TR does and amazing job of providing individualized external training load and while you can make great improvements I think it’s still important to know the internal costs associated with that external load.

Over the long term it allows for a bit more of a nuanced approach to training and monitoring


#8

You can often read: “there is value in it” and there probably is. But what exactly is the value when you use an prescribed TR plan that is based only on power?
Would you change the plan if your HR behaves in a special way? Or would you rather change it based on feel?

A helpful way to use heartrate is “heart rate decoupling”. But that would only make sense outdoors.
Also training zones based on heart rate can be useful – outdoors, when you don’t have a powermeter.
So to be honest: I don’t see an useful (actionable) use case on TR for heart rate. (Of course I find it entertaining to look at the HR curves after a workout, too).
Or do I miss something here?


#9

A HRM can be another data point that might be useful in tracking trends over time, but even then, there’s so much day-to-day noise I question the utility. And you really should just ignore your HR during workouts, because your heart rate can fluctuate from day to day - or even minute to minute within the same workout - for external reasons that have nothing to do with your effort. Hydration, sleep, heat, stress, etc etc etc. I’ve hit new max heart rates during hard efforts, where if I had been focused on my heart rate, I might have cheated myself out of the hard effort - ‘oh, I’m nearing my max HR, I better dial it back a bit’.

If you don’t have a power meter, some people say that a HRM is better than nothing - I’m not sure I would agree…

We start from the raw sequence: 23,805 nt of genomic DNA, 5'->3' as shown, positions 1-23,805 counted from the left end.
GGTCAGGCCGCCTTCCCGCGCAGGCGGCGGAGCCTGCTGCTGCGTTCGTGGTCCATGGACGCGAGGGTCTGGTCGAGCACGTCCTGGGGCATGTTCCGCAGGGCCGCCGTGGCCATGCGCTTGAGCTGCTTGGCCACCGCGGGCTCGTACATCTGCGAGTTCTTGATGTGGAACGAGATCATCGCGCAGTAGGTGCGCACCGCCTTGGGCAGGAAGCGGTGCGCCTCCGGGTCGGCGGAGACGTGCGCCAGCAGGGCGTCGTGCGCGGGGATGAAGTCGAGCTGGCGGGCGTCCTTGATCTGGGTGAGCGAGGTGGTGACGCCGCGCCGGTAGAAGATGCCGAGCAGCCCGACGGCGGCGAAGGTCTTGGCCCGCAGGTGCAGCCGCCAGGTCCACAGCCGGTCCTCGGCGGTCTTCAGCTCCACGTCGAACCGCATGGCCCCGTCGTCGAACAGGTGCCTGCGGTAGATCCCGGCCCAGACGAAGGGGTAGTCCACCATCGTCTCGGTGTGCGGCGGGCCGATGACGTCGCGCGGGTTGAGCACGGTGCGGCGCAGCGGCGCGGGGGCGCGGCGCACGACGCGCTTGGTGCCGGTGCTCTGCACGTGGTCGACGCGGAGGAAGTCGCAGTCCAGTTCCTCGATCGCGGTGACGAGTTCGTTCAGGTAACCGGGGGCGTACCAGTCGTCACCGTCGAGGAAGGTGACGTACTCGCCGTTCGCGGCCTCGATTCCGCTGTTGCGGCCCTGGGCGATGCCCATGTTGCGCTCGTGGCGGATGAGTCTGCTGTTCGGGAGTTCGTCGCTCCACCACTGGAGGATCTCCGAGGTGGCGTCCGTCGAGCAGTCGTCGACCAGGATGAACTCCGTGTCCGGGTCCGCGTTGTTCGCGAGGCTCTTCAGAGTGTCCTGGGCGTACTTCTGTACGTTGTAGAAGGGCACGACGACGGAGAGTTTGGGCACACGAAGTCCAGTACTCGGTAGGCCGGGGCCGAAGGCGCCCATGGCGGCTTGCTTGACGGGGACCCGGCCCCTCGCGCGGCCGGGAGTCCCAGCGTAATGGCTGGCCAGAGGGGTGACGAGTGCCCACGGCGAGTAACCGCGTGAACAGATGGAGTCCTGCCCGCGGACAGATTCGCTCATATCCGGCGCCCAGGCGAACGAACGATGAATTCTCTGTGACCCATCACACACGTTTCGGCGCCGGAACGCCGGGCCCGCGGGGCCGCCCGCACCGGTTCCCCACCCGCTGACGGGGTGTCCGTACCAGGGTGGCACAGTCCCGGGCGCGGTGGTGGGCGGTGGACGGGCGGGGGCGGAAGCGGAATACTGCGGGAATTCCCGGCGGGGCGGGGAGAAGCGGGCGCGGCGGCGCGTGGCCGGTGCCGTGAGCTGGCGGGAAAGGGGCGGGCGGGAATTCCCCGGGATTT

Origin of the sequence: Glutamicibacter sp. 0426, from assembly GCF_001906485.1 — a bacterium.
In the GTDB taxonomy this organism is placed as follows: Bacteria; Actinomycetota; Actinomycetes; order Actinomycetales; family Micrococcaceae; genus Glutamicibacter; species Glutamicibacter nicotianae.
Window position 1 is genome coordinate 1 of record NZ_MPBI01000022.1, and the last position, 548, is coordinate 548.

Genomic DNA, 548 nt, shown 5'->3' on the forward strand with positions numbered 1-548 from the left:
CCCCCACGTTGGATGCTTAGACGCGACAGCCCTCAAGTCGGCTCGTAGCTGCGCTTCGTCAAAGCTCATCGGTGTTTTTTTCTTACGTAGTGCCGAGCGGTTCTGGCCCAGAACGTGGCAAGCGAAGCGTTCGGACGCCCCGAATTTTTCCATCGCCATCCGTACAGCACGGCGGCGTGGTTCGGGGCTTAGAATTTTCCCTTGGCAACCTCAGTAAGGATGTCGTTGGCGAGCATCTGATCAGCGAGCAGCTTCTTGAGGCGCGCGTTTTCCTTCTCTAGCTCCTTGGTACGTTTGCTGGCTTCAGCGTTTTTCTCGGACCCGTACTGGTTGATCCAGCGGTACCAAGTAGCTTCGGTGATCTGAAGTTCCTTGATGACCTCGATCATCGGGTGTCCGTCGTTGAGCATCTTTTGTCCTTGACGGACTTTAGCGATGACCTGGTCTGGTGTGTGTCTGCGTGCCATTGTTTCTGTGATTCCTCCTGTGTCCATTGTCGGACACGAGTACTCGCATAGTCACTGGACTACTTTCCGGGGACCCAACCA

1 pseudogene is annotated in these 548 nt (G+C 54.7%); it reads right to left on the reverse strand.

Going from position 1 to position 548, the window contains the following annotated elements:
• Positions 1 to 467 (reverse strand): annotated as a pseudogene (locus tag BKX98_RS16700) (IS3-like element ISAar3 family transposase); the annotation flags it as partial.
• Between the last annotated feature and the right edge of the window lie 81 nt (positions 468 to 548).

Anyway - having heart rate it as another data point to look at for long-term trends probably doesn’t hurt, but be aware of the limitations.


#10

As others have said, having the HR data is useful for looking at trends over time. I also like to have it as a measure of “am I tired, getting sick, or just lazy?”. My other reason for wanting HR data though is that as a multisport person I like to be able to compare efforts across different kinds of activities.


#11

I find it useful in two ways.

First, if I am doing the same (or similar) workout a few weeks/months apart, the difference in power output may not tell me much, since it’s really just showing me whether my FTP was different. And if my FTP hasn’t changed, or I haven’t assessed recently, then the target power will be the same. But if I hit the same power output and my HR was lower, then it might indicate that the same amount of work took less out of me (i.e., I am more fit than before). If this same thing happens over multiple work intervals, and over multiple workouts, then I can be more confident that I’m seeing a real fitness change rather than effects of stress/sleep/illness.